The panel layout of issue 6 with the back and forth between Laura and Will is amazing as it positions both of their lives against each other – the blandness of Wil’s life and how still his life is compared to the tense sadness of Laura’s offers a feeling of being closed off from both of them but for very different reasons. Wil is often drawn expressionless because he doesn’t feel a connection to the world that appreciates his surface level Pontius Pirate character and Laura is drawn expressionless because she can’t allow herself to feel connections for people that might be controlled by the Squid.
The best example thus far, however, has to be how well Fornés captures the crazed and haggard look of modern day Frank Miller. His wide eyes, showing the glints of wonder he used to have, but also reflecting the pain of seeing how the Squid affected the world and his own writing gives us an insight as to how Laura was able to somehow change him into another Rorschach. Fornés shows us a side of Frank Miller that is rarely seen; the defeated man that regrets bringing comics into the age of grim and grit.
Dave Stewart’s colors never cease to amaze. From issue to issue, even when the same colors are used, there’s always a different thematic meaning when it comes to the characters. In one issue, red can symbolize the passion an Aide has for his governor and the future America that he hopes to bring about and in another, it can convey the rage of disillusionment after seeing one’s life’s work as being simplistic. Stewart’s yellows can convey the fear of not knowing what direction to face through life and settling on being a crime fighter, someone who hides behind a mask because they don’t know who they are without it – and at the same time be a color of optimism as that purpose is found.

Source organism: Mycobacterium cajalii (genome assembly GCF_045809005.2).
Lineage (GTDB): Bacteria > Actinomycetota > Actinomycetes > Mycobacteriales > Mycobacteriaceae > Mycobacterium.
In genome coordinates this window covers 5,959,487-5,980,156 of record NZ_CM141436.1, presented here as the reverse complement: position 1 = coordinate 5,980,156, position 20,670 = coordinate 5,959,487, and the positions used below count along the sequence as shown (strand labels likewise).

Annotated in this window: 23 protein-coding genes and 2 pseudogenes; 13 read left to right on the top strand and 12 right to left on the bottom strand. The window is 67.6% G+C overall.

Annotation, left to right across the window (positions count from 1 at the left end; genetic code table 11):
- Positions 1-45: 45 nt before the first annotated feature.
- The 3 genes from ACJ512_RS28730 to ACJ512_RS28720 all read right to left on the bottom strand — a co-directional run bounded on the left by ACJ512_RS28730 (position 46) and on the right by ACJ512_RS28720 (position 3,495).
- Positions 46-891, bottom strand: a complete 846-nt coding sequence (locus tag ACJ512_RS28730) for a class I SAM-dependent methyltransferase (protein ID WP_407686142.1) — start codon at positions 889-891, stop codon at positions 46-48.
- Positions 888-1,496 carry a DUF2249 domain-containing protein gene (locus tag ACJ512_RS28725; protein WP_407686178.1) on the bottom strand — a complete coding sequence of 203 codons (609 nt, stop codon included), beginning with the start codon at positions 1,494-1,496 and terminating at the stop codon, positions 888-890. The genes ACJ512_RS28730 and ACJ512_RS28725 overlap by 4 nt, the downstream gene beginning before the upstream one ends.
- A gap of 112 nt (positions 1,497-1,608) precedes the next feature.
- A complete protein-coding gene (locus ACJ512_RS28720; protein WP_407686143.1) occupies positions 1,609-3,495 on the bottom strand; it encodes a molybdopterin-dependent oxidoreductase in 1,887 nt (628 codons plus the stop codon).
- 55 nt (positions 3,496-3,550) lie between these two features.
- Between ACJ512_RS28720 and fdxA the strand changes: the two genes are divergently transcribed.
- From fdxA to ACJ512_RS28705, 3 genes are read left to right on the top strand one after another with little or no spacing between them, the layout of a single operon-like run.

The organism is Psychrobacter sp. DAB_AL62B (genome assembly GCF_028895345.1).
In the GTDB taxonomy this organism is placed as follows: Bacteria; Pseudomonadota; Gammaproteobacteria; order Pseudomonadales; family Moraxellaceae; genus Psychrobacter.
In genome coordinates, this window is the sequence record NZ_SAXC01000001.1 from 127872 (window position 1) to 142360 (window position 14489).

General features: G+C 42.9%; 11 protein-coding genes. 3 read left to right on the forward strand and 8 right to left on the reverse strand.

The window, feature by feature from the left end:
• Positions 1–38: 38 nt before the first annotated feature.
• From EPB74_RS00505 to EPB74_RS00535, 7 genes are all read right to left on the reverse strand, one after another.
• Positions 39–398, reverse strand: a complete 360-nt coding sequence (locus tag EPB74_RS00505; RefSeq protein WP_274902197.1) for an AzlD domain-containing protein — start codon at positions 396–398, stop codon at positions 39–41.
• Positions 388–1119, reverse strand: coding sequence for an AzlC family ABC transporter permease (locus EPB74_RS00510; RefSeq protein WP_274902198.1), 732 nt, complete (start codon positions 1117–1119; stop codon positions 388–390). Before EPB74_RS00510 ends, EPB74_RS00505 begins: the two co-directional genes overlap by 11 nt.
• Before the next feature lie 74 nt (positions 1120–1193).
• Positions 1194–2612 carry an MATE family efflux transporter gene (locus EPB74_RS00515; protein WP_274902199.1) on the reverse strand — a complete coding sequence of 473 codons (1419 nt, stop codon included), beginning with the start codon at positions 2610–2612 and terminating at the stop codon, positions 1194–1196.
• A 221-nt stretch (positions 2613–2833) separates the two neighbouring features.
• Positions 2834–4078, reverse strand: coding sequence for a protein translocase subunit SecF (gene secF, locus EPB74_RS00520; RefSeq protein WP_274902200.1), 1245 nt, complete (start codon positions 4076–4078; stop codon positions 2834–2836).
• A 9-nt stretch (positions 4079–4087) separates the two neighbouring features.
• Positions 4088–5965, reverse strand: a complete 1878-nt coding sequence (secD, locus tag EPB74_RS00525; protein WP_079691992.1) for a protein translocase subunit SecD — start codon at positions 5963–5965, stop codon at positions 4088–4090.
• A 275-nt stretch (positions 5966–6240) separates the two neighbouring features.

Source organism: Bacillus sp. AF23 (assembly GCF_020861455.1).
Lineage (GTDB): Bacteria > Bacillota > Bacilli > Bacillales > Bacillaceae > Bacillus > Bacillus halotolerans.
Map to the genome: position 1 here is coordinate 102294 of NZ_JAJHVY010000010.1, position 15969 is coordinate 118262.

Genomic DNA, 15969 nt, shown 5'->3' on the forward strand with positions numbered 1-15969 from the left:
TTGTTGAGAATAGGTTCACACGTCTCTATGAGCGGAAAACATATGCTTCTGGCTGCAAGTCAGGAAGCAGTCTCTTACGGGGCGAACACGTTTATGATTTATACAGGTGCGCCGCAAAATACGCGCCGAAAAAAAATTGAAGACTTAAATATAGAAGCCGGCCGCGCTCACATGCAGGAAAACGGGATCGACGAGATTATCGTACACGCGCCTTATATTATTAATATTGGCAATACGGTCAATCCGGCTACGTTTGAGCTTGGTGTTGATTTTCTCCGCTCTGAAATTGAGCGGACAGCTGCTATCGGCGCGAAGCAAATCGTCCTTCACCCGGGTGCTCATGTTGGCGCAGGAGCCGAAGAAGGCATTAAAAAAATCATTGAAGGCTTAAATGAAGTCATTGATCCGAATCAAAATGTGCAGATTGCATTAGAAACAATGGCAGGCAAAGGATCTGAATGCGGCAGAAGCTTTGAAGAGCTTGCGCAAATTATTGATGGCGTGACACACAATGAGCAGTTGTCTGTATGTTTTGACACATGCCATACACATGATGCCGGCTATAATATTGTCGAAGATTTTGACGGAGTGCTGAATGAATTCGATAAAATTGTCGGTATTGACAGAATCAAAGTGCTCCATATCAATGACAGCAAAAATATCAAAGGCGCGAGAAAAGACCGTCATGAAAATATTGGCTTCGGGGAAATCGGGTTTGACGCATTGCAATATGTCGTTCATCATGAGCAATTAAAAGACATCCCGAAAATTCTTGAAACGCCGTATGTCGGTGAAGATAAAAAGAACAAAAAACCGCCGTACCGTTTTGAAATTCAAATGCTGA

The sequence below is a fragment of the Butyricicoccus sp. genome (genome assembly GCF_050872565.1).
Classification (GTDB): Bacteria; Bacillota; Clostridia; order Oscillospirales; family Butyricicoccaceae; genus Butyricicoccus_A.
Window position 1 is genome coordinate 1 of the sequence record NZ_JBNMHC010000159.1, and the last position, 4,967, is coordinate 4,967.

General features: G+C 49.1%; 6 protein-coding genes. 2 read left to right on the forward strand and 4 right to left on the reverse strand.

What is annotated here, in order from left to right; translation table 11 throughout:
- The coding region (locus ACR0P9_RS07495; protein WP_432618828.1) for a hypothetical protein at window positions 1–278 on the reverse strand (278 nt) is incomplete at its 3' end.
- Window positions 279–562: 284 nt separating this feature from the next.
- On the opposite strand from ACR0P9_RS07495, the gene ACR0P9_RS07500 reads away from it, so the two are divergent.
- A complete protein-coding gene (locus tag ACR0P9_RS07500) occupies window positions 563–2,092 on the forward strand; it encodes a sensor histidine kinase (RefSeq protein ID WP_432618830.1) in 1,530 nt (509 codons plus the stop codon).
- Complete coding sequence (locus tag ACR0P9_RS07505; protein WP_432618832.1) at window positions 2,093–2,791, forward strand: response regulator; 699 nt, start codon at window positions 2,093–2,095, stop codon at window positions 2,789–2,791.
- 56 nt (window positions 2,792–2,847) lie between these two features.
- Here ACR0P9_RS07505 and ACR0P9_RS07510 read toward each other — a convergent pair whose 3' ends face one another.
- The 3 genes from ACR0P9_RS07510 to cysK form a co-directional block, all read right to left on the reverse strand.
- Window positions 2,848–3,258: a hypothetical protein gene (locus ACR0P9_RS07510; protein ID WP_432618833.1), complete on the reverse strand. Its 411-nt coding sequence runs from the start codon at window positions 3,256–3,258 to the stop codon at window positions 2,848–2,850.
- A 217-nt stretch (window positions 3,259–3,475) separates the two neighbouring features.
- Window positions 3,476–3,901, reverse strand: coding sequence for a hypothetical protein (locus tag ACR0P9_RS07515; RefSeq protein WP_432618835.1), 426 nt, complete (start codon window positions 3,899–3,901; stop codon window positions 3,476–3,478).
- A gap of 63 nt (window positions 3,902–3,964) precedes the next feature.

Not only does he attempt to capture feelings, but mood as well. The oranges he uses during the Vietnam flashback scene capture the searing heat of a sky obliterated by the almost 400,000 tons of napalm dropped on the country. It evokes the sound of Creedence Clearwater Revival’s anti-war Fortunate Son and how America felt like the protagonist of the conflict through the colors setting the scene for The Comedian to look like a heroic figure despite all of the horrific actions we know he’s committed. Compounding this is how the person recalling Vietnam is sitting in a giant bathroom with blue walls, conveying his serenity with the atrocities he’s committed there as well.
And never let it be said that Clayton Cowles doesn’t deserve the respect that very few letterers ever earn because he does an amazing job. Not only are his word balloons excellently placed in every single issue, but his sound effects always capture the tone of the scenes. From the exciting and large BLAMMs that echo when gunfire is heard killing Rorschach and The Kid, but the RATATATATATATATATA that acts as an integral part of the background in Vietnam as the machine gun gives cover fire to The Comedian.
In some issues it’s the kind of bubbles that he uses that make the whole book even more profound, such as when Laura and Wil are writing back and forth letters and the word balloons almost resemble torn pieces of paper, seeming like their thoughts are being conveyed as they write them, filling up many pages of almost empty space with the perfect amount of bubbles and precise sizes to capture the isolation of the main characters.
Rorschach is great and Tom King (@TomKingTK), Jorge Fornés (@jfornes74), Dave Stewart (@Dragonmnky) and Clayton Cowles (@ClaytonCowles) have me hooked on this book and tell a deep and cohesive story that makes you come back for more. In terms of noir storytelling and a fairly great sequel to Watchmen, Rorschach tops the TV show so far and stands well above Doomsday Clock too!
Rorschach #5 – 7: Paranoia, Parasocial Relationships and Frank Miller
Writing - 9/109/10
Storyline - 9.5/109.5/10
Art - 9.5/109.5/10
Color - 9.5/109.5/10
Cover Art - 9/109/10